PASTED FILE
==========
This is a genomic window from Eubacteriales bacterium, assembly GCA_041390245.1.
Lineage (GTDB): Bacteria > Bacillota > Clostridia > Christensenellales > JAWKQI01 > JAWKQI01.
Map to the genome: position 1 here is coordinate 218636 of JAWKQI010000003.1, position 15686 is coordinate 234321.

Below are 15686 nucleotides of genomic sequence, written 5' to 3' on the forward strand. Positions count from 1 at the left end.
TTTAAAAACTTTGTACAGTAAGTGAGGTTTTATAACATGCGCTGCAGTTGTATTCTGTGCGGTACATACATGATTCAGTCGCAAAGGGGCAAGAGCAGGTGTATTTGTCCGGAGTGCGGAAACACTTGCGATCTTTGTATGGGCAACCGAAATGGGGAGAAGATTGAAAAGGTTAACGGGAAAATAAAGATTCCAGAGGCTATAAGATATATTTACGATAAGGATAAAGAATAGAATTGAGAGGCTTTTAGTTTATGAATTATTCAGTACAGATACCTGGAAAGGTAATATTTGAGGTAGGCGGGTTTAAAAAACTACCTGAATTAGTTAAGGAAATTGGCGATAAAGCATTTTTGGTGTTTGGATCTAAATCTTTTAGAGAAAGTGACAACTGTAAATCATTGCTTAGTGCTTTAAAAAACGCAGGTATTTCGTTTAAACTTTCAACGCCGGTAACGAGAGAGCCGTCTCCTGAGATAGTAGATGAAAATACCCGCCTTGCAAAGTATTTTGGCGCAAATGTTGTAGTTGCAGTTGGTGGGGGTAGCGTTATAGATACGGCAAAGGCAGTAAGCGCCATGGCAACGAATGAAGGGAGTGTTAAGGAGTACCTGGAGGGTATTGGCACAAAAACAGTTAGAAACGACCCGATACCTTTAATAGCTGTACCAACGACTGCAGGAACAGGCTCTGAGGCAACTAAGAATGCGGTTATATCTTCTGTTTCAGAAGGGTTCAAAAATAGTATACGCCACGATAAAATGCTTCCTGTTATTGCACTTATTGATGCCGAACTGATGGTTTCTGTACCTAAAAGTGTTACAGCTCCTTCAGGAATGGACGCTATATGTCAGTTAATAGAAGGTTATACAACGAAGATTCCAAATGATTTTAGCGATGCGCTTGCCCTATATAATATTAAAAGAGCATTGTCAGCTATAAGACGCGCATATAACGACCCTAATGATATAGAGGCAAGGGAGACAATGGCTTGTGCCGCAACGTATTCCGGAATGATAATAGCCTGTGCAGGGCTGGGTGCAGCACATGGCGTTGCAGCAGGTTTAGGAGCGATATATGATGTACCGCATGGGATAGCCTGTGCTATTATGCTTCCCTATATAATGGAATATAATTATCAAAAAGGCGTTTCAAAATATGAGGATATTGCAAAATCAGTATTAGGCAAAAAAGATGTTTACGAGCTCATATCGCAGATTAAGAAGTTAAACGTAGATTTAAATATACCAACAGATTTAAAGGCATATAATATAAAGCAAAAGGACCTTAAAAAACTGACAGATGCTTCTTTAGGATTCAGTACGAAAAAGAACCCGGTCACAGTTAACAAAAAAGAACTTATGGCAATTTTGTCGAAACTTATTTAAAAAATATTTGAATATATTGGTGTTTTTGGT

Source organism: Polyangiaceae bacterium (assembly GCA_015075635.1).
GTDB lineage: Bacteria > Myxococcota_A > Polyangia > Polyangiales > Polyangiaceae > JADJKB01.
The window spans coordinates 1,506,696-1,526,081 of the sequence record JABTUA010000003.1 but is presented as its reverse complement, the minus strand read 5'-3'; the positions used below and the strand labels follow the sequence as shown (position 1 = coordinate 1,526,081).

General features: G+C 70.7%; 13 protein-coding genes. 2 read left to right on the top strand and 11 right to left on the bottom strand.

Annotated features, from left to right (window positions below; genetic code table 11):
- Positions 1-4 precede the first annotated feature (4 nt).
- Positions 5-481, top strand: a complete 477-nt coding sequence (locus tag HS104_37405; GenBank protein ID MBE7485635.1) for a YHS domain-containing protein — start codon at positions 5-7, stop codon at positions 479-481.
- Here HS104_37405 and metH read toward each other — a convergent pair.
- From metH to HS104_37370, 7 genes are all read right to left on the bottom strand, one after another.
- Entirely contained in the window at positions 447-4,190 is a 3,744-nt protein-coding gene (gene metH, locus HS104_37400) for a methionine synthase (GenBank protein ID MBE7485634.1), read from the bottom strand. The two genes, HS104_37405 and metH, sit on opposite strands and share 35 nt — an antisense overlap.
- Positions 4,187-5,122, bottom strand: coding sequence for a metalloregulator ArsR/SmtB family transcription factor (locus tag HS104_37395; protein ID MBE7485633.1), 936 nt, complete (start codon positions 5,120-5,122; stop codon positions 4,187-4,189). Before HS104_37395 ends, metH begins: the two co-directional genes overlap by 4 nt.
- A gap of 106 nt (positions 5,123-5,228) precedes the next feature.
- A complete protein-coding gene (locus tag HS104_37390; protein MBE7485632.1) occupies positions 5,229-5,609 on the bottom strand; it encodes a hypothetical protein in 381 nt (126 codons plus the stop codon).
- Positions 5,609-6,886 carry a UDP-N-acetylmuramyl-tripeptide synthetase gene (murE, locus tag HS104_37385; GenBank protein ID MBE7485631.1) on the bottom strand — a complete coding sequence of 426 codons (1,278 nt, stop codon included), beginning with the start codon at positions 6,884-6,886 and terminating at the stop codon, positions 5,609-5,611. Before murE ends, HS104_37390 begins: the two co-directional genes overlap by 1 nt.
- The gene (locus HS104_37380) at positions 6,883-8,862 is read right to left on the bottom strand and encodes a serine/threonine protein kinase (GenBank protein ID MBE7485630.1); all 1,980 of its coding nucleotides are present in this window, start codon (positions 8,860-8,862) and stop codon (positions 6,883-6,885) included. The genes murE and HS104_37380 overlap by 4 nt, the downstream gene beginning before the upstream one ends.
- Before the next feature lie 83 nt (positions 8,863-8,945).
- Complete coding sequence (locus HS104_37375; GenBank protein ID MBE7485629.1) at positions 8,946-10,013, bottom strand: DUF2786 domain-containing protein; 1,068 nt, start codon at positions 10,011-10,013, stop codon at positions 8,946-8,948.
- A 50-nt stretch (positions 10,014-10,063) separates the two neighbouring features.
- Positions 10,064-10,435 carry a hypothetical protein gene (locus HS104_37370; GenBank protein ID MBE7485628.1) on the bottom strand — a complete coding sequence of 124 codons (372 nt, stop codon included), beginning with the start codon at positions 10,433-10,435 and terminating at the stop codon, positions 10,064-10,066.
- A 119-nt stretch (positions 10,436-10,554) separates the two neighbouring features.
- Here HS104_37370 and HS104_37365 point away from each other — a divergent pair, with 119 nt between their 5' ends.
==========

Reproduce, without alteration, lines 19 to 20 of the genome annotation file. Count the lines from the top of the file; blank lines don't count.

- Positions 5,609-6,886 carry a UDP-N-acetylmuramyl-tripeptide synthetase gene (murE, locus tag HS104_37385; GenBank protein ID MBE7485631.1) on the bottom strand — a complete coding sequence of 426 codons (1,278 nt, stop codon included), beginning with the start codon at positions 6,884-6,886 and terminating at the stop codon, positions 5,609-5,611. Before murE ends, HS104_37390 begins: the two co-directional genes overlap by 1 nt.
- The gene (locus HS104_37380) at positions 6,883-8,862 is read right to left on the bottom strand and encodes a serine/threonine protein kinase (GenBank protein ID MBE7485630.1); all 1,980 of its coding nucleotides are present in this window, start codon (positions 8,860-8,862) and stop codon (positions 6,883-6,885) included. The genes murE and HS104_37380 overlap by 4 nt, the downstream gene beginning before the upstream one ends.